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Thursday, October 18, 2018


After having tabled three working documents before a hearing with industry on 1 March and EU member states on 2 March, the Commission is currently pressing ahead with its proposals.

These proposals are expected to be tabled formally at a Commission meeting on the 22 March in the form of a Communication on “safe tanker shipping”. Despite heavy opposition from both Member States’ experts and from industry – particularly on part three of the package - the Commission’s proposals seem likely to focus on 3 areas, i.e.

1. Changes to the EU Directive on Port State Control (PSC)

These include enhanced surveys for tankers over 15 years, increased flow of information between class, PSC and flag state, and listing of the charterer in PSC detention data.

2. Changes to the EU Directive on Classification Societies

These include the increased possibility for the Commission to prevent class societies from doing statutory work for Member States, and increased EU surveillance of the quality standards of classification societies.

3. Faster phasing out of single skin tankers in European waters

This initiative includes compliance with the MARPOL phasing out rules for tankers below 20,000 dwt, and to put a final deadline for single hull tankers irrespective of age at 2015, (i.e. two years earlier than under the MARPOL rules).

As things now stand the proposals are likely to be tabled for discussion with the Ministers at the Transport Council on 28 March. INTERTANKO has been in constant contact with the Commission as well as with leading member states primarily discouraging any EU actions (on point three) outside the IMO. This activity is bound to continue well beyond the 28 March, but then primarily directed towards member states and European Parliament.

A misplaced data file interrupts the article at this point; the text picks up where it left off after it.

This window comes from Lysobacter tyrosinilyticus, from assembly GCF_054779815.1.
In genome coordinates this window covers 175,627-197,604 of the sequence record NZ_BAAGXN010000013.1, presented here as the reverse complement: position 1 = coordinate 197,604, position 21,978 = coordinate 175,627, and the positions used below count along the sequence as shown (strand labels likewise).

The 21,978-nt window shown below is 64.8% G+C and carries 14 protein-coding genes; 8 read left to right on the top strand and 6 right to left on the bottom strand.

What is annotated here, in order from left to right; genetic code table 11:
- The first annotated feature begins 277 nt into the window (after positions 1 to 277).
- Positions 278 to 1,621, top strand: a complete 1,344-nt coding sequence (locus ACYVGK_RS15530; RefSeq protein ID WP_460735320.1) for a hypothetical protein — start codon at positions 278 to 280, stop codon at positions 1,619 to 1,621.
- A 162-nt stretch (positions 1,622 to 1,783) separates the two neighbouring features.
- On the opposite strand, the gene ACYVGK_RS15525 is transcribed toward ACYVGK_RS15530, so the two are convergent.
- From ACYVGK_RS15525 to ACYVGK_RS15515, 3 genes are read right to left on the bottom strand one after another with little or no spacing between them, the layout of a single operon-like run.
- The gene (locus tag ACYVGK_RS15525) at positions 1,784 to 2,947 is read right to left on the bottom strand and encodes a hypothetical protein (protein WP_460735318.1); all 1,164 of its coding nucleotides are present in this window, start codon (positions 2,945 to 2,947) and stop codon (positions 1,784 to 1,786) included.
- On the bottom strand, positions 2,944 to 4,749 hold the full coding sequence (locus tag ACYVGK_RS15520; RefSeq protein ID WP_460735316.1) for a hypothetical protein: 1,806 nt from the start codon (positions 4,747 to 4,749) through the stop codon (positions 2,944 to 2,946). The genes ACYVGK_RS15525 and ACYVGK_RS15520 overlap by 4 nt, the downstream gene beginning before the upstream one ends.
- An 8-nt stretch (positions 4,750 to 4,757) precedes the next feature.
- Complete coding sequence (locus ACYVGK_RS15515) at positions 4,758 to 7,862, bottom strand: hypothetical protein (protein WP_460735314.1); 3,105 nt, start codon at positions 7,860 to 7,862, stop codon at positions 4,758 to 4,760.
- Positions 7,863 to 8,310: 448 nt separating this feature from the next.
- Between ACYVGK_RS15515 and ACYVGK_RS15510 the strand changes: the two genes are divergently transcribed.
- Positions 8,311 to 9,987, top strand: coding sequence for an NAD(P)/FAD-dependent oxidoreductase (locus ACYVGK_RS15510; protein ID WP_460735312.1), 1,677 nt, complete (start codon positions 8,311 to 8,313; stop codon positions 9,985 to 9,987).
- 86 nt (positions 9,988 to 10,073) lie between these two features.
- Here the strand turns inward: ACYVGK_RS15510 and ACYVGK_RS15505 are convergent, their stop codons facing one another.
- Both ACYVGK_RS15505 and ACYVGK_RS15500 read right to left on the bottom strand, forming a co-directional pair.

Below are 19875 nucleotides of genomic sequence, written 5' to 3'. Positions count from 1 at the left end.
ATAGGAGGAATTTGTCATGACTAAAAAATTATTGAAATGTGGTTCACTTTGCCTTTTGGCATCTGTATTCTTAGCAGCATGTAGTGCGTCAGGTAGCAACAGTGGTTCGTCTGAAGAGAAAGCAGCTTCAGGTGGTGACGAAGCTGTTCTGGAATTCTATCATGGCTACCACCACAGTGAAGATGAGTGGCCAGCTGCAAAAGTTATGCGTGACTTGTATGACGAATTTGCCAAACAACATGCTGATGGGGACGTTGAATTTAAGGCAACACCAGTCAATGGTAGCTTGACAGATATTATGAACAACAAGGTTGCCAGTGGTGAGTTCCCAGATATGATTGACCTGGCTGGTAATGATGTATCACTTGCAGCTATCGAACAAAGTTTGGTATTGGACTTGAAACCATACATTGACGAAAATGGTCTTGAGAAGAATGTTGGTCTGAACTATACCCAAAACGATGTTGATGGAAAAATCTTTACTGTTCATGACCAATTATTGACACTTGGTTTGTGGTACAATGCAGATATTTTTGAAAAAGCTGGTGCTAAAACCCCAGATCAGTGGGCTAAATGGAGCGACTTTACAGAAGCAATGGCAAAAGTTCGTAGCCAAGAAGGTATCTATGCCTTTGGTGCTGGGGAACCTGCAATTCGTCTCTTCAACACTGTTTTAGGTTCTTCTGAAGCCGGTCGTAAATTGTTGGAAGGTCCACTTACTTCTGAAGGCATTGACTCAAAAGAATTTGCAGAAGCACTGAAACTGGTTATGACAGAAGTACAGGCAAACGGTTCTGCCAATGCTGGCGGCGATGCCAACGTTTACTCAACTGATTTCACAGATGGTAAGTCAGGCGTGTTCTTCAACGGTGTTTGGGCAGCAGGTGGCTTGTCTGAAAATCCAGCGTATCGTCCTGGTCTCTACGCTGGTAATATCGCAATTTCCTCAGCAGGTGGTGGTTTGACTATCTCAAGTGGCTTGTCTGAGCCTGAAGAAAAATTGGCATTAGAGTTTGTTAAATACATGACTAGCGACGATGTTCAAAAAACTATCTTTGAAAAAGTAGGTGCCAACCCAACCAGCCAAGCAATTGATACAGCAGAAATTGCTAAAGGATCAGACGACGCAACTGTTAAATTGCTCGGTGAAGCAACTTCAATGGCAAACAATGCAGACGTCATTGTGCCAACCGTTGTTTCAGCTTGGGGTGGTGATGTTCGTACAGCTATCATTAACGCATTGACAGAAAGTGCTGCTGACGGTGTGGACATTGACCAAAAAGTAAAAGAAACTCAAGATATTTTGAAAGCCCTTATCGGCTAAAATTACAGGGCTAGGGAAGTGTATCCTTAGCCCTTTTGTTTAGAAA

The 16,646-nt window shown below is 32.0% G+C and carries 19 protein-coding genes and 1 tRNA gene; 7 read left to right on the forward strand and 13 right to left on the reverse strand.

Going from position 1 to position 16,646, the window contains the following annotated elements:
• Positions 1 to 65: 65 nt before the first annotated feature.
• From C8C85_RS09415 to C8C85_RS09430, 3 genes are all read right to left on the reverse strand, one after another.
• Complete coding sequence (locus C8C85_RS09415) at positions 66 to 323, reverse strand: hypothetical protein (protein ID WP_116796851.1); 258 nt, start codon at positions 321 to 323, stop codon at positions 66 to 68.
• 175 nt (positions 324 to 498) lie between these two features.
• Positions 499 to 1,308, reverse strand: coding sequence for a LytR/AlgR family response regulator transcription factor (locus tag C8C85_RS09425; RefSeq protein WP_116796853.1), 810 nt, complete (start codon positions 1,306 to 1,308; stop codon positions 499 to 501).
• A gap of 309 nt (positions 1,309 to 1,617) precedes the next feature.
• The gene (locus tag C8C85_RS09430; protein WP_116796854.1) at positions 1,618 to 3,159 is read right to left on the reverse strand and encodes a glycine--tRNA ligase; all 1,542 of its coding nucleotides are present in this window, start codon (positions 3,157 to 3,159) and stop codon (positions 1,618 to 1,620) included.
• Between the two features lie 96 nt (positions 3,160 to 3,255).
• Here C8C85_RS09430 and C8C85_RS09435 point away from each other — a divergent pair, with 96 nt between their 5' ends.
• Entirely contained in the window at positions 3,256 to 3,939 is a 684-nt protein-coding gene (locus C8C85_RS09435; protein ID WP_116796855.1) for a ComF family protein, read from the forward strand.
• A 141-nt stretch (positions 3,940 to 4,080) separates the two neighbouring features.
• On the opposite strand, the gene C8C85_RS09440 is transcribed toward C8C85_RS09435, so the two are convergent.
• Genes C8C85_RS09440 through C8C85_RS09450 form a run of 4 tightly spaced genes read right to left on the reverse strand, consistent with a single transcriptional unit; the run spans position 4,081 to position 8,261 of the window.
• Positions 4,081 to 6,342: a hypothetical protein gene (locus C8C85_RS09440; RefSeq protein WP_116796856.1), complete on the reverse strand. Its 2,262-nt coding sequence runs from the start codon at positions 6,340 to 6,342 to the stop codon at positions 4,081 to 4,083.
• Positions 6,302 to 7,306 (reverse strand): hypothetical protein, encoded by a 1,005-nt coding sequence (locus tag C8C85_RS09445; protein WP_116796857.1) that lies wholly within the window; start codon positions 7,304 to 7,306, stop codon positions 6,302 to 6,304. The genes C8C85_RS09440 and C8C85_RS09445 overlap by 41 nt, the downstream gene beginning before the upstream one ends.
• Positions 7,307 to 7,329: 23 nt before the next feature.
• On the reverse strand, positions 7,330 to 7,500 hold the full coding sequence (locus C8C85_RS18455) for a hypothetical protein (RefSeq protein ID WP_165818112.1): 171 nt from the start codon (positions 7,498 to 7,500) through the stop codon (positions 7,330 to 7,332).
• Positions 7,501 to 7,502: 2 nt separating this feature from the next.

Furthermore, the Commission has announced its intention to come forward with yet another policy document on maritime safety later in the year. In this document the following issues will be addressed:

1. Increased transparency of information within the industry (ref. the planned start-up of the “European Quality Shipping Information System” – EQUASIS – later this year)

2. Improved VTS in Europe

3. A possible European maritime safety agency

4. Challenges arising from the widening of the EU by accession of new member states (Cyprus, Malta)

5. Possible amendments to the existing oil spill liability system

Among the five, the latter one is likely to create most of the debate. Judging from the political mood in the aftermath of Erika, the Commission is likely to seek both (substantially) higher levels of compensation and some form of financial incitements in order to increase in particular cargo owners’ responsibility. It seems pretty clear, however, that the Commission has fully accepted that the Civil Liability and Fund Conventions are useful systems, which must be maintained and built upon.

Port reception facilities

Following the Council Common Position which was adopted in June last year, the European Parliament (EP) had its second reading of the proposed directive on 13 and 14 March. The EP’s discussions were based on a draft report prepared by the rapporteur, MEP Mr.Theo Bouwmann (Green, NL) arguing for among other things a higher proportion of the costs to be included in the general port fees.

It is now clear that the majority of the Parliament voted for major amendments to the Council’s Common position and that the issue will therefore have to be dealt with under the so-called “conciliation procedure”, which in effect is a negotiation between the Parliament and the Council on a possible compromise text. In the rather unlikely event of no agreement being reached the whole draft legislation will fall. More likely, however, a compromise that is acceptable to INTERTANKO is likely to emerge and to be adopted before the end of the year. For further information: